To: Health Freedom,Codex Issues
From: John Hammell
Date: Thu, 06 Sep 2001 21:34:28 -0400

IAHF List: Although IAHF appreciates this solid rebuttal by CRN of a recent bogus attack on Ginkgo, IAHF reminds you that although CRN might have the APPEARANCE of being on our side, that is illusory. CRN, heavily dominated by multinational pharmaceutical interests (see is also greatly assisting FDA's efforts at Codex to set us up to lose in a WTO Trade Dispute which would force us to harmonize our domestic vitamin laws to Codex standards. Whats in it for them? The Cartel wants high potency vitamins and many other dietary supplements to only be available by prescription. That way they can make more money off less product, they can downsize their vitamin divisions which would please investors, and they can stop vitamins from cutting so much into the sale of their other products, toxic ineffective drugs. They really don't care what they sell as long as they can have a monopoly. Through control of the vitamin trade associations, mergers, buy outs and acquisitions via such trade shows as "Nutracon" they're attempting to lead us down the primrose path, but we don't HAVE to take it. Please forward this to more people. Anyone can be on the IAHF list by signing up at

Third Party Testing Discredits Negative Ginkgo Study;
no trace of Colchicine found in any of the samples

WASHINGTON, DC, August 29, 2001 (CRN) — Multiple analyses of ginkgo powdered raw material and extract from several sources by third party laboratories have effectively discredited the purported major findings of a study reported in the journal Chemical Research in Toxicology. Laboratory analyses of five different ginkgo sources have been analyzed by three different methods including the one used in the study, "Identification of Colchicine in Placental Blood from Patients Using Herbal Medicines" by Petty et al. No trace of colchicine has been found in any of the samples.

The study is a perfect example of the confusion that can be generated by not adhering to the principles of scientific objectivity, because the manuscript suffers from numerous omissions and deficiencies, several of which undermine the credibility of many of the authors' statements and conclusions. Thomas L. Kurt, M.D., M.Ph., clinical professor at the University of Texas Southwestern Medical Center, summarized his review of the study, "There are numerous problematic errors in the work as reported that are simply untenable."

John Cardellina, Ph.D., vice president, botanical science and regulatory affairs at the Council for Responsible Nutrition (CRN) finds the report puzzling, "Ginkgo has been examined in more than 30 randomized, blinded, controlled studies, and more than 100 other clinical and pharmacological studies and found to be safe and efficacious, with no mention of colchicine. Data indicating high daily doses of up to 1600 milligrams per kilogram in animal studies did not elicit teratogenic effects (malformation of fetus) or affect reproduction, nor was there any evidence of mutagenicity in any in vitro tests."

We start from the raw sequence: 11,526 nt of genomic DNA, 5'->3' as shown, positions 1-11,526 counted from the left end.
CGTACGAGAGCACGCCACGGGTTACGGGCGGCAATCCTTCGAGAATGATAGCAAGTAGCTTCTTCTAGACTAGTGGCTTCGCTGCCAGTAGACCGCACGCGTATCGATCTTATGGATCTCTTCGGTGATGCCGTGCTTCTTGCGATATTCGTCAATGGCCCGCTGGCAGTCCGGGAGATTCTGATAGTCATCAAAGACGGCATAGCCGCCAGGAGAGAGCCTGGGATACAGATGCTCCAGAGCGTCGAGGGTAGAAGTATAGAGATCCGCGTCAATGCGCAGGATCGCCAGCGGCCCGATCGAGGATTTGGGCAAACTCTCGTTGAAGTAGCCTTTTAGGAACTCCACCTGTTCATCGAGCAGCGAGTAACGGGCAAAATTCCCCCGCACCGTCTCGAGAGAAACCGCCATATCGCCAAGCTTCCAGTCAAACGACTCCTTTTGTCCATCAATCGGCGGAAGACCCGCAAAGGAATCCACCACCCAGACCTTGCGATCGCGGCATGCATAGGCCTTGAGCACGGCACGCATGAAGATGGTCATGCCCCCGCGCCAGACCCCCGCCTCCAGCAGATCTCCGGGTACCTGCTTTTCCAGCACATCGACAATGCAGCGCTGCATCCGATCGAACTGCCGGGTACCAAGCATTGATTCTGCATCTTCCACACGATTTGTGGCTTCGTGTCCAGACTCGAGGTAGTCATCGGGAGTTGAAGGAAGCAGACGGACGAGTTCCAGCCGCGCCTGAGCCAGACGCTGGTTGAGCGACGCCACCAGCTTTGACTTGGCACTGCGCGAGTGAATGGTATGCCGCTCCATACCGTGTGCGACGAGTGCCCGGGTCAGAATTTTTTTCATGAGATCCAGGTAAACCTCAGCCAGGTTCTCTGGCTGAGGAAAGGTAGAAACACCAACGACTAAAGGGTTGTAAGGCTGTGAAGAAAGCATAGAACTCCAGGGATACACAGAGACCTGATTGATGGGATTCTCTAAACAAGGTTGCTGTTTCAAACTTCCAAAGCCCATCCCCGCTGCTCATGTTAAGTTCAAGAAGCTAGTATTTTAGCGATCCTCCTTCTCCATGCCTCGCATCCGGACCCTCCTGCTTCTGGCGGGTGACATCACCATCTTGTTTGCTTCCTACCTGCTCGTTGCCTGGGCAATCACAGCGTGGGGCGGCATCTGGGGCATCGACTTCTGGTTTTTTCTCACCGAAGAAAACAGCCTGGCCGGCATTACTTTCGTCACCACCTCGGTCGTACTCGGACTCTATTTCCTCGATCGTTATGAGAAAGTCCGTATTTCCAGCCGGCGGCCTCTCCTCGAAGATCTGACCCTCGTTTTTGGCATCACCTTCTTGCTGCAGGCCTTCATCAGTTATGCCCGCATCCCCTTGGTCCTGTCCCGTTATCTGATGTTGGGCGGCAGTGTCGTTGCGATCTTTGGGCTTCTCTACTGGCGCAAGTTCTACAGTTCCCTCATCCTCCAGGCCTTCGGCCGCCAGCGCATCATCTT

Beyond the unsubstantiated claim of colchicine in ginkgo supplements, there are serious concerns about the actual blood analyses and results. There is a considerable body of published data on the bioavailability, pharmacokinetics and toxicology of colchicine in humans. The vast majority of those reports, which includes data on pregnant women chronically treated with therapeutic doses of colchicine for Familial Mediterranean Fever, conflicts directly with the findings reported in the study. Dr. Richard Kingston of the PROSAR International Poison Center and the University of Minnesota, reviewed the paper in question and noted that the levels of colchicine reported in placental blood "…would likely be incompatible with life for the fetus and the mother, if they were accurate."

"For the authors to say 'such supplements should be avoided by pregnant women or those trying to conceive because the colchicine in them could affect the viability of a fetus' as quoted in Chemical and Engineering News, is an unacceptable leap, given the questions raised about this report, and its conflict with the existing scientific literature with colchicine," said John Cordaro, president and chief executive officer of CRN. "Even so, warning statements, especially in regard to pregnancy and nursing, are already included on most ginkgo products. As always, the dietary supplement industry remains committed to full resolution of any questions about the safety of products in the marketplace," Cordaro added.

In addition to CRN's analysis of ginkgo raw materials and extracts, the American Herbal Products Association and the National Nutritional Foods Association have begun analyses of finished ginkgo products, and have not yet found a product with colchicine present.

The authors do themselves and any potential readers a disservice by stating that dietary supplements are unregulated and that the safety and efficacy of herbal medicines have not been verified by appropriate randomized, controlled clinical studies. There is a considerable body of clinical and pharmacological evidence supporting the safety and benefit of the leading herbals in the marketplace, including ginkgo, perhaps the most studied of all the herbals. Dietary supplements are vigorously regulated by the Food and Drug Administration and the Federal Trade Commission.

The Council for Responsible Nutrition (CRN) is a science-based, trade association founded in 1973 and represents more than 110 companies in the dietary supplement industry, including ingredient suppliers and manufacturers. CRN members adhere to a strong code of ethics, comply with dosage limits and manufacture dietary supplements to high quality standards under good manufacturing practices.